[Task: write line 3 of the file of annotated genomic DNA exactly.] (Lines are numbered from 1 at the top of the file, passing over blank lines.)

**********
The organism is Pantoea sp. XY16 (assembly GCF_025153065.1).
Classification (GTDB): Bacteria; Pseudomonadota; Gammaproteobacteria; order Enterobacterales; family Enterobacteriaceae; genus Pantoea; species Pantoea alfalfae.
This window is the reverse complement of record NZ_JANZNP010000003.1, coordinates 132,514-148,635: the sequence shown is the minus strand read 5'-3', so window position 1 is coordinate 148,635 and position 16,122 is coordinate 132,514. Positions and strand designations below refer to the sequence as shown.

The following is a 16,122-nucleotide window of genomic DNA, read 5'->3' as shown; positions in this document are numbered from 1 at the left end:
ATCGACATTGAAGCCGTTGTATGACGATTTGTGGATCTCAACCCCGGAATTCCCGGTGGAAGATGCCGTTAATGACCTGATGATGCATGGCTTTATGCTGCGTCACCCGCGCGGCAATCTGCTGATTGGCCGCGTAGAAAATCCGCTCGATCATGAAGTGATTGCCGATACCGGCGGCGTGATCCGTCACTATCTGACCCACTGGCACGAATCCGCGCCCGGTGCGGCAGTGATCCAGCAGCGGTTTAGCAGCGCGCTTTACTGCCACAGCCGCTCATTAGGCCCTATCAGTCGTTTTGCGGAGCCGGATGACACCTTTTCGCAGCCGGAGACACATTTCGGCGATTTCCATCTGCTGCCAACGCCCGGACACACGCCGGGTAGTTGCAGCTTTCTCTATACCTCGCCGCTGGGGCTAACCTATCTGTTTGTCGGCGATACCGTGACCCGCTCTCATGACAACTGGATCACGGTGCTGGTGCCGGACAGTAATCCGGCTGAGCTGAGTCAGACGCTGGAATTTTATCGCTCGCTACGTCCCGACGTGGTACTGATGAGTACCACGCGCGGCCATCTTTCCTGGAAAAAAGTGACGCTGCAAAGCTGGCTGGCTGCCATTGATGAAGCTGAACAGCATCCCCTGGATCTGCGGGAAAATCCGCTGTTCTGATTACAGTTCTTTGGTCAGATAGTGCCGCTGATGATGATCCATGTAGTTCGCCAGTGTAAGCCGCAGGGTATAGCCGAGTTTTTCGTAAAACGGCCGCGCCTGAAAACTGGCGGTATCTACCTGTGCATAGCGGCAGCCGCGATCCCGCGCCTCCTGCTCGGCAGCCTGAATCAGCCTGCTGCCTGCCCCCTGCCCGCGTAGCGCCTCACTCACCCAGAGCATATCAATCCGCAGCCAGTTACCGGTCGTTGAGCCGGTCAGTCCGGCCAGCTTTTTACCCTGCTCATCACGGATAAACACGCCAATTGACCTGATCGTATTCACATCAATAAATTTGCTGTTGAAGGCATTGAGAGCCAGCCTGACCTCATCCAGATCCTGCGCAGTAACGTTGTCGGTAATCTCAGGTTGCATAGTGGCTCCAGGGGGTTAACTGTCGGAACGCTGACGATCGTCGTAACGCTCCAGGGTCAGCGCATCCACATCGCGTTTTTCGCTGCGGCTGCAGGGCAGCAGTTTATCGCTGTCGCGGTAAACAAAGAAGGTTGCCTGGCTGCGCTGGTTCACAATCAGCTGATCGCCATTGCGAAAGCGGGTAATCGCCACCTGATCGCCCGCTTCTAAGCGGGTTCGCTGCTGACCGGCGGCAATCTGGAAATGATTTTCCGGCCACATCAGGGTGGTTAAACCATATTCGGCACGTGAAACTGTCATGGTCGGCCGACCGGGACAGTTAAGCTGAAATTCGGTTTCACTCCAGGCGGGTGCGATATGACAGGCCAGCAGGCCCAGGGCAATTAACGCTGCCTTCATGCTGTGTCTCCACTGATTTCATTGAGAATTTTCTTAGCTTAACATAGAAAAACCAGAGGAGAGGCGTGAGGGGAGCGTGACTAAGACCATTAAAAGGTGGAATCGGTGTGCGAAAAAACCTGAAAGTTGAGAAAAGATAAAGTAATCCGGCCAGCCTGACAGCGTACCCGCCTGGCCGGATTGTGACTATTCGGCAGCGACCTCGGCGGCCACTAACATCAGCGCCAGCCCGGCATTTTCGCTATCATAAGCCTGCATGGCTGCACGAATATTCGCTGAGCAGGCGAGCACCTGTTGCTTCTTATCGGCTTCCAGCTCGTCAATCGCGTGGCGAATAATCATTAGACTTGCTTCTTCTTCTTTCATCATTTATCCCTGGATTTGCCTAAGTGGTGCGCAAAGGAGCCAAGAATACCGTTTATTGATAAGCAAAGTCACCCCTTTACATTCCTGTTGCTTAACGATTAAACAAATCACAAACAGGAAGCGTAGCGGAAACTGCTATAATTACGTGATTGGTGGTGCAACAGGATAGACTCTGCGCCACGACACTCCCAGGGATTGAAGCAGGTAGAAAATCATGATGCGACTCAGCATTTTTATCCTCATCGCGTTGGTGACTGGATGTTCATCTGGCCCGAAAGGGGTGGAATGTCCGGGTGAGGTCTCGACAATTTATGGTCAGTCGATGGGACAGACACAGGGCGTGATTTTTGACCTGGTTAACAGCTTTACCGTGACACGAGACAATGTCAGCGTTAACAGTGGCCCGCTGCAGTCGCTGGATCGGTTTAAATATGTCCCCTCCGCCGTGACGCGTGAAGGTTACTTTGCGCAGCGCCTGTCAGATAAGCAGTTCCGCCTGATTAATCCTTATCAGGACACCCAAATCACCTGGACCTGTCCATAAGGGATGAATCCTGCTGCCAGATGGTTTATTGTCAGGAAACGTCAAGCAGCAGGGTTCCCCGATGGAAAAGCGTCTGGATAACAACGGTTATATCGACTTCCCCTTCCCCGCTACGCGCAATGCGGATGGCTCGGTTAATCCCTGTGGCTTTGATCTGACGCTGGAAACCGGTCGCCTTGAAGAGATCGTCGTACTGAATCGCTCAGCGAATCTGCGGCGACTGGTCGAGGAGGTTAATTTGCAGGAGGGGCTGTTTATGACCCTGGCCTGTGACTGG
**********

This window is the reverse complement of record NZ_JANZNP010000003.1, coordinates 132,514-148,635: the sequence shown is the minus strand read 5'-3', so window position 1 is coordinate 148,635 and position 16,122 is coordinate 132,514. Positions and strand designations below refer to the sequence as shown.